My wife and I just saw “The King's Speech,” and I really did find it to be an excellent film – one of the better ones I have seen, and probably not for the same reasons that so many have been giving it rave reviews. I found myself feeling very tense during the film, to the point of getting that nervous, sick feeling that I get in the pit of my stomach when I am anxious. Colin Firth was very believable as King George VI, but even more believable as someone with a stammer...and I felt for him. Most people who know me would probably never imagine me having a speech problem, and I do a fair amount of public speaking in my line of work. I would wager that some people wish that I spoke a lot less, in fact. Anyhow, there was a period when I was in the single-digits of life that I dealt with a touch of a stammer – mostly with words that started with “t”s and “th”s. It went away on its own – I don't know what happened to it, and I did not do anything particular to clear it up. It left me very self-conscious for a good period of time, though.
“And Tom, you will be our narrator...how does that sound?” My second-grade teacher was looking straight at me, smiling, and she was happy about the whole matter. I was less than enthused.
“Fine, Mrs. Anderson,” I replied. I was somewhat used to this. To give you some background, I was reading quite proficiently well before I ever went to kindergarten – my mother had been reading to me since I was an infant, and almost as soon as I could speak a complete sentence I was reading. Teachers found this entertaining, I think, and during kindergarten I would be excused from nap time to go and read at story time for the first and second grade classrooms. I was something of an oddity, I guess. As a five year old I was falling asleep at night reading volumes of Collier's Encyclopedia (a beautiful, beloved 1965 set). Third grade saw my teacher starting me on Poe and Dickens. Odd, I know. I read Vonnegut's Breakfast of Champions in sixth grade, and there learned how to draw a cartoon of a human anus. Great fun for a twelve year old boy in public school education.
Anyhow, back to the story.
For some reason there were certain times when I would stammer – I was fine if I was reading a story from a book, but something about being on stage in a small auditorium freaked me out, and I just could not get certain words out of my mouth. My tongue would particularly hesitate at surrendering a word beginning with “t” or “th”. If a sentence began with such a word, I was sunk. Well, at a critical juncture in the play we were rehearsing – “The Tiger in the Teapot” – there was this line:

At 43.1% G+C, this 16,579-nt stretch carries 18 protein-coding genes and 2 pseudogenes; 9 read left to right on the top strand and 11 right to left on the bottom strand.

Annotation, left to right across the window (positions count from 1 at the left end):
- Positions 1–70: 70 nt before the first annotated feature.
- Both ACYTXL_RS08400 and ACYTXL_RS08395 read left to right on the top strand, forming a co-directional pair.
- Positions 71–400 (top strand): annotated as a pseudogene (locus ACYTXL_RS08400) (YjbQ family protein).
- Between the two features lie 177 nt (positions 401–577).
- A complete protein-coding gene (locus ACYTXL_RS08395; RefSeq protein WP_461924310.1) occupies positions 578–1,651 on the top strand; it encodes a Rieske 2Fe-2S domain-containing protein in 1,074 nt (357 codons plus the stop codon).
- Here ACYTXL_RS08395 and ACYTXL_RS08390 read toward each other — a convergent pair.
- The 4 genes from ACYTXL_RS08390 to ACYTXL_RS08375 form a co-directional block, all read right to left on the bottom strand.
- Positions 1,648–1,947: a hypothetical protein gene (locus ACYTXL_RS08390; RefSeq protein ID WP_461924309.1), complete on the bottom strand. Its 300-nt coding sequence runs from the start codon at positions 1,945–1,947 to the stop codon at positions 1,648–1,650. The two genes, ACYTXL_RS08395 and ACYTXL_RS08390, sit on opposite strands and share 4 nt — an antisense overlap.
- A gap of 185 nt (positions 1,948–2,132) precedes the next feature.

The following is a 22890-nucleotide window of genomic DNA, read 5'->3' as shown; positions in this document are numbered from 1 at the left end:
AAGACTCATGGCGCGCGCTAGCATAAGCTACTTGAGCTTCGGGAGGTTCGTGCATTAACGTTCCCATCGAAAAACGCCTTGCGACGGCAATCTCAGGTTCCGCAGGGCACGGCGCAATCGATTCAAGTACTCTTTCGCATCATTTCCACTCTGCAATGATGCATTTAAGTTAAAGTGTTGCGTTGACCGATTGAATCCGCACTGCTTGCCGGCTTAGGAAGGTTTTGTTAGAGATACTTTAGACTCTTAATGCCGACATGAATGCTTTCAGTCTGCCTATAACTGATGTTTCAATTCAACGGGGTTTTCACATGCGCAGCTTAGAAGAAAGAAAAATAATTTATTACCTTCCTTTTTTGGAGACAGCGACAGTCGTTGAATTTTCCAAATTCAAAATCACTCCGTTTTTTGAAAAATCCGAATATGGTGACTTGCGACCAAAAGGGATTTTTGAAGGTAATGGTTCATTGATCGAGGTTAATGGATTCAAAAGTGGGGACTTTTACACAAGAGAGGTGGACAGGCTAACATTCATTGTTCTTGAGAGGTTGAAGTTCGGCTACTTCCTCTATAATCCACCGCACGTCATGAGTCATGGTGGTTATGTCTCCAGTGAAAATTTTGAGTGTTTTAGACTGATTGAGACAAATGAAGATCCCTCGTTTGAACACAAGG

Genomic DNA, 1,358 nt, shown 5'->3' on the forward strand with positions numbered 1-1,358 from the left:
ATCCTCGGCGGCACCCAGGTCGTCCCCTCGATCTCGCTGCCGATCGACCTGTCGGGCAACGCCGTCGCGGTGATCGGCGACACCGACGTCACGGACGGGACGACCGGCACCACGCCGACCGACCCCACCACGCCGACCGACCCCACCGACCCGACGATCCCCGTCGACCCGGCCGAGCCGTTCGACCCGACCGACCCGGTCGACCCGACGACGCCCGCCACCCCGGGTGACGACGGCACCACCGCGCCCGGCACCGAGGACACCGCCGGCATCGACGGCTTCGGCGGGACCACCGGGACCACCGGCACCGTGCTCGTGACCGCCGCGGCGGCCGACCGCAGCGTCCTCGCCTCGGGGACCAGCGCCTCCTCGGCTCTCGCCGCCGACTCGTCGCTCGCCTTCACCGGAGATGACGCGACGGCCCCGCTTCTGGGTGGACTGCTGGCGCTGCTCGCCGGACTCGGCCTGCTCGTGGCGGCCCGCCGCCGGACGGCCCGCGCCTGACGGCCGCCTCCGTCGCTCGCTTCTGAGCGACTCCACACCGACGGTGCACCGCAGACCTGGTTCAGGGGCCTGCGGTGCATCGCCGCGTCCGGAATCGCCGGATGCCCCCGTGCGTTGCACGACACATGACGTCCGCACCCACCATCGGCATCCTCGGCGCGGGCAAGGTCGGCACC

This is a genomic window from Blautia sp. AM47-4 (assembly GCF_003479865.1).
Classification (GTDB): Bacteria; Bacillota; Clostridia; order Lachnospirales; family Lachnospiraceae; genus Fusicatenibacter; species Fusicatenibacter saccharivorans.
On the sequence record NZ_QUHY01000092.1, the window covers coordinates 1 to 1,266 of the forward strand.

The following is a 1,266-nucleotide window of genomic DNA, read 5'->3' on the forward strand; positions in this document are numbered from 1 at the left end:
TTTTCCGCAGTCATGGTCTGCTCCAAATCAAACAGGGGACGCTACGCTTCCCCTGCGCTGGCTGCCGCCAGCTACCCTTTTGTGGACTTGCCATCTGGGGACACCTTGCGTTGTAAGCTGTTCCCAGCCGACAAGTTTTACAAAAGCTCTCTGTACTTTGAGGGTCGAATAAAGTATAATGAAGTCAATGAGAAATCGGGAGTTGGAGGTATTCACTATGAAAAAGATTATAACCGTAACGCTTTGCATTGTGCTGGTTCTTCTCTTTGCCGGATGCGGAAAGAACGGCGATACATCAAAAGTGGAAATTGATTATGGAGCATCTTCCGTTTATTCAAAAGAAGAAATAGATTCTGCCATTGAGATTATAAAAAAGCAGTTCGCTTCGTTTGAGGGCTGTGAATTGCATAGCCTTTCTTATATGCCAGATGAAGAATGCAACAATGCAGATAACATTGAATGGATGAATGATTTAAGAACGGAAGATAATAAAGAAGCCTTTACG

NARRATOR: The Tiger sat very quietly in the teapot.
Simple enough. Unless you were me, standing before your class, struggling with “the.” I confessed to my teacher in private that I could not say it...I could not do what I needed to do. She understood, I think, and suggested that I just say “Tiger sat very quietly in the teapot.” As I said, though, t's and th's gave me trouble. This was no good, either. After the end of a very gut-wrenching rehearsal, Mrs. Anderson switched me to the part of the Tiger, who had to say only “yes, I would like it very much,” as the penultimate line of the play. The part had been formerly reserved, it seemed, for a young classmate of mine who was not terribly bright and who could not remember lines very well.
“Could you do this?” Mrs. Anderson wanted to know.
“Yes, Ma'am,” I replied, feeling like a complete failure. My face flushed hot and red.
I think I told a lie to my parents about the whole episode. All I know is that I did not want to wear some lame little tiger costume, sit inside of a cardboard teapot and say one line. My face flushed hotter and redder every time I thought of it. I could not bear the thought of facing my classmates as a freaking tiger.
I faked an illness the morning of the play, and stayed home from school. I laid in bed all day and read, most likely, and tried not to think about somebody else narrating the play.
I never spoke publicly much after that, and I had no desire to take part in school plays. I never really found my voice until high school, behind the safety of an electric guitar. My faithful Fender freed my tongue the way that no therapist ever could have. I have not shut up since. That damned little tiger is always nearby, though, laughing at me and probably ready to pounce at a moment's notice. I keep a close eye on my teapots, as well.
God save the King.